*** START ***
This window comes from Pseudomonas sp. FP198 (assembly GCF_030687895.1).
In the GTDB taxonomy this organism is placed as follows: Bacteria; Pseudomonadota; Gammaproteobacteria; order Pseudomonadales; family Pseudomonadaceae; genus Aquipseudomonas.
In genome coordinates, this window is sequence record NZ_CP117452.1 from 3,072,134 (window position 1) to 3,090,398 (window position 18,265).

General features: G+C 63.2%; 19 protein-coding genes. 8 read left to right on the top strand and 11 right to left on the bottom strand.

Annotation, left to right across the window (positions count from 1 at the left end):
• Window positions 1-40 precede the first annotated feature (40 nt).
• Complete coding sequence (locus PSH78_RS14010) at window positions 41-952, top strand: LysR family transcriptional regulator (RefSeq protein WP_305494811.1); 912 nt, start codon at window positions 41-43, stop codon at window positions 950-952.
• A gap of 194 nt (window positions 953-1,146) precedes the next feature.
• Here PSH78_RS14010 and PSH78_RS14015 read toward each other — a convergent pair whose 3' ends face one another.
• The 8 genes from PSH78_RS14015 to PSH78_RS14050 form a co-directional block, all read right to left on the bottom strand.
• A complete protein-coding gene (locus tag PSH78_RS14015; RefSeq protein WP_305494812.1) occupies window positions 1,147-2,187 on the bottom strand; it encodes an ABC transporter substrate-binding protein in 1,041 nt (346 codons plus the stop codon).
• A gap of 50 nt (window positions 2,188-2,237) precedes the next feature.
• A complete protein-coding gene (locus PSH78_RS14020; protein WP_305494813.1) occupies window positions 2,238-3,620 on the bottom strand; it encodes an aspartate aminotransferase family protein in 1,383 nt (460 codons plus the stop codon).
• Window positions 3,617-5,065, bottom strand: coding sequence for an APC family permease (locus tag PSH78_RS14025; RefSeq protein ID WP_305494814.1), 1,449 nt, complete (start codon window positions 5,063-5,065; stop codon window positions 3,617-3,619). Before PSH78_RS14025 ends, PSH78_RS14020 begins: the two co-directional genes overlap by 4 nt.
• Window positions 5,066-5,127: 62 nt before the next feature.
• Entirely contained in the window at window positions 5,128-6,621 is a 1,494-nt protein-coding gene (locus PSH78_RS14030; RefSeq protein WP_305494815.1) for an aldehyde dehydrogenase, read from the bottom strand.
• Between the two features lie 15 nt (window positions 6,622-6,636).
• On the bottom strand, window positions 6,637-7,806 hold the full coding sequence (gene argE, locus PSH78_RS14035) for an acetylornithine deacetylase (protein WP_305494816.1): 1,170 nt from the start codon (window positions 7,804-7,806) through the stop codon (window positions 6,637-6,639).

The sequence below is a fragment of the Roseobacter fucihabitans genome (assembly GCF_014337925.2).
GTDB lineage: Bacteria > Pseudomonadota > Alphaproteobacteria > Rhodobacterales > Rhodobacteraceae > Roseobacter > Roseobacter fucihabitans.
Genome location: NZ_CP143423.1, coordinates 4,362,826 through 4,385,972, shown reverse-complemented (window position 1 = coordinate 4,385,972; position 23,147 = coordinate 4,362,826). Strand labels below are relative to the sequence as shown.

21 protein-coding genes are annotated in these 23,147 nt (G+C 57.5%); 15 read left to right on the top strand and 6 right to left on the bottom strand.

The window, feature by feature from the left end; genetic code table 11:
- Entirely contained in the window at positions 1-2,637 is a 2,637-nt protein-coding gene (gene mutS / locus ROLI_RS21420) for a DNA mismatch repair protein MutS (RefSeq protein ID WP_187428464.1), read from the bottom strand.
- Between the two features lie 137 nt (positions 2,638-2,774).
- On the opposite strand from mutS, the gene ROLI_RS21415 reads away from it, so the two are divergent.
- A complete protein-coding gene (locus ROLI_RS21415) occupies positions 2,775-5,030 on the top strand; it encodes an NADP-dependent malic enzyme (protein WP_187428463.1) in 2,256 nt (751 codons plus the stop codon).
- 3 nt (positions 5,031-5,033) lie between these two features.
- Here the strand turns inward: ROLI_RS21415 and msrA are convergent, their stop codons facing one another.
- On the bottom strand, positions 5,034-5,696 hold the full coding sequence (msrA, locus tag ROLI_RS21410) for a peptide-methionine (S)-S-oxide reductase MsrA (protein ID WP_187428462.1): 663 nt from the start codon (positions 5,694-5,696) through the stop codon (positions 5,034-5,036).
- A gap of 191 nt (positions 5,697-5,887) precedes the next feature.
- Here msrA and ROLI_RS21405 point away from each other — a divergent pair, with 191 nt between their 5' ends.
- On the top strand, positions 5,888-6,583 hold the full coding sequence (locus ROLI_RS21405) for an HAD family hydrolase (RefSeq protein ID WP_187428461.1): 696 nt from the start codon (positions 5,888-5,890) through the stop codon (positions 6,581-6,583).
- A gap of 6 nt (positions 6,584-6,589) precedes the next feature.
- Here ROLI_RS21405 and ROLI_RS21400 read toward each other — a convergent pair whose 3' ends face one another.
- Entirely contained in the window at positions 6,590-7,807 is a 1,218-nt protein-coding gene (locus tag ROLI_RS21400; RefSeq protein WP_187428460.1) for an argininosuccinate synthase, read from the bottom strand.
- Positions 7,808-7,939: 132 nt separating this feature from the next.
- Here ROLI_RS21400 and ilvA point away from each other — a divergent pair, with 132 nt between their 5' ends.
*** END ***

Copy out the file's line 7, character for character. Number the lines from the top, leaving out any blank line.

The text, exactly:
• Complete coding sequence (locus PSH78_RS14010) at window positions 41-952, top strand: LysR family transcriptional regulator (RefSeq protein WP_305494811.1); 912 nt, start codon at window positions 41-43, stop codon at window positions 950-952.